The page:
Nearly half of the largest 100 law firms in the U.S. made pay cuts, furloughs, or other moves to trim costs in response to the coronavirus pandemic, according to a Bloomberg Law analysis.
“There’s a part of the market that viewed this as an opportunity to make some cuts,” said Dan Binstock, a partner at Washington-based legal search firm Garrison & Sisson.
A total of 48 firms of the top 100 firms in the country resorted to some form of equity partner payment reductions or delays, attorney and staff salary cuts, furloughs, or layoffs. Those moves have varied widely by firm, with just four of the largest 20 firms resorting to pay cuts, furloughs, or layoffs.
Much of the belt tightening came in the initial months of business closures and shelter-in-place orders that hobbled economic activity across the country. As Covid-19 cases rise in several states, it’s unclear whether firms will be willing to lift measures that many posed as temporary or if some will be forced into a new round of austerity measures.
Bloomberg Law’s analysis is based on information from law firms, as well as reports from ALM Media and Above The Law. The data is limited to actions impacting lawyers and law firm employees in the U.S. and does not include reports of “stealth” layoffs by certain firms that have not publicly confirmed the moves.
At least 38 of the largest law firms have imposed cuts to attorney or staff salaries and at least 38 firms have cut or deferred their equity partner distributions since February. At least 22 law firms have furloughed staff, 10 have resorted to permanent staff layoffs, and seven have laid off attorneys.
‘Number One Cost’
Faegre Drinker Biddle reportedly made the deepest cut in equity partner draws, slashing them by 33%. Crowell & Moring, Hogan Lovells, Holland & Knight, and Pillsbury Winthrop Shaw Pittman cut draws by 25%.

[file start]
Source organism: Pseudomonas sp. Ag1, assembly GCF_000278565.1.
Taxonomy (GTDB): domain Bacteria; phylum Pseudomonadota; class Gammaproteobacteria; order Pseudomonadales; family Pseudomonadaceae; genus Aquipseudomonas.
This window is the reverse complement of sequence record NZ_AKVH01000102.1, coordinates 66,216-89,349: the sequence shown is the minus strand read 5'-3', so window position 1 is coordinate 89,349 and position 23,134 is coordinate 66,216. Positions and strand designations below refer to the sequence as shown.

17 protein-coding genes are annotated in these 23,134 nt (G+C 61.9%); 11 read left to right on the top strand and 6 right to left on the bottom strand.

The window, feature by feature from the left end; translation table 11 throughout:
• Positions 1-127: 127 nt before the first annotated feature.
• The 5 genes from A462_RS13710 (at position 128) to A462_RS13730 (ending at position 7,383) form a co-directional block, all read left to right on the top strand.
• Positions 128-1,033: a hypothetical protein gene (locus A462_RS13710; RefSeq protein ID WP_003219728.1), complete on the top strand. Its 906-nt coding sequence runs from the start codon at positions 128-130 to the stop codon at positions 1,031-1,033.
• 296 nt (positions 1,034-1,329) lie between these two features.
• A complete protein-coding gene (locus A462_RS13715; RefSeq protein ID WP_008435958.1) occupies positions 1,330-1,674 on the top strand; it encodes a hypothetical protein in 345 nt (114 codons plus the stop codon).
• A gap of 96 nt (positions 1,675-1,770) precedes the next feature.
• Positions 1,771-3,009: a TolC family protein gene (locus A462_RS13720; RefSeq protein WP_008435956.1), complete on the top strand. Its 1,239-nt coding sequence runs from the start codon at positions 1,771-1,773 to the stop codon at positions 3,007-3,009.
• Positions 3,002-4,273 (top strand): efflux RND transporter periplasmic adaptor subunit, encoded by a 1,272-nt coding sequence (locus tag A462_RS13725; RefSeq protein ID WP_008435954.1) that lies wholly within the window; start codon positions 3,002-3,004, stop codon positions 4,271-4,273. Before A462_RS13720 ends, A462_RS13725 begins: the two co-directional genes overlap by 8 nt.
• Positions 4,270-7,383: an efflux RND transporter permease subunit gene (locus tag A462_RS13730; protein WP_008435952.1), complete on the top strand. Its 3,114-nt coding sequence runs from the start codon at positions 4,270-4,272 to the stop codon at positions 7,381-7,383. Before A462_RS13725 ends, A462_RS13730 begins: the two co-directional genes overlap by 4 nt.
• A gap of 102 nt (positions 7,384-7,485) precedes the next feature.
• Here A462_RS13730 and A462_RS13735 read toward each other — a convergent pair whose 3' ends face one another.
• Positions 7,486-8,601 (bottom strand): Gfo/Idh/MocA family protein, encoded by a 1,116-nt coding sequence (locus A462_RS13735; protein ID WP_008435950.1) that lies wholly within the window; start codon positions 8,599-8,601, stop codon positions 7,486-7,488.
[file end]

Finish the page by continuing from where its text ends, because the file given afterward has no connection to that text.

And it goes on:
Cadwalader Wickersham & Taft also reduced associate salaries by 25% and imposed pay cuts of 10 to 25% for staff, while Squire Patton Boggs reduced its associate salaries by 20%.
Several firms have also furloughed non-attorney staff, including Faegre, Cozen O’Connor, Davis Wright Tremaine, Dorsey & Whitney, Katten Muchin Rosenman, Locke Lord, Nelson Mullins Riley & Scarborough, and Nixon Peabody.
Only one firm in the Am Law 100, Boies Schiller Flexner, obtained a federal loan through the new Paycheck Protection Program. Some that lived through the 2009 recession opted for quick proactive measures to try to avoid having to take out a loan or draw down on a line of credit, Binstock said.
“Other firms are more fearful and did it out of necessity as opposed to uber conservative planning,” he said.
There are not a lot of options for law firm leaders running out of cash, said Bruce MacEwen, an owner and principal at law firm consultancy Adam Smith Esq. Firms don’t typically have significant assets to sell and they can’t go to capital markets. They’re also unlikely to make a capital call, asking partners to pony up their own cash, because that could spook lawyers, he said.
“The only thing you can do is cut costs and the number one cost is people,” MacEwen said.
The longer the crisis continues, the more fragility that will be exposed across the economy, MacEwen said. The question becomes, for law firms: How do they keep cash flowing in the meantime?
“I imagine that some firms are going to find themselves in uncomfortable situations now and I just think that the reality is the longer this goes on the more cuts we’re going to see,” he said.
A searchable chart of law firm cuts and other moves is available at https://news.bloomberglaw.com/business-and-practice.
—Jasmine Ye Han contributed to this report.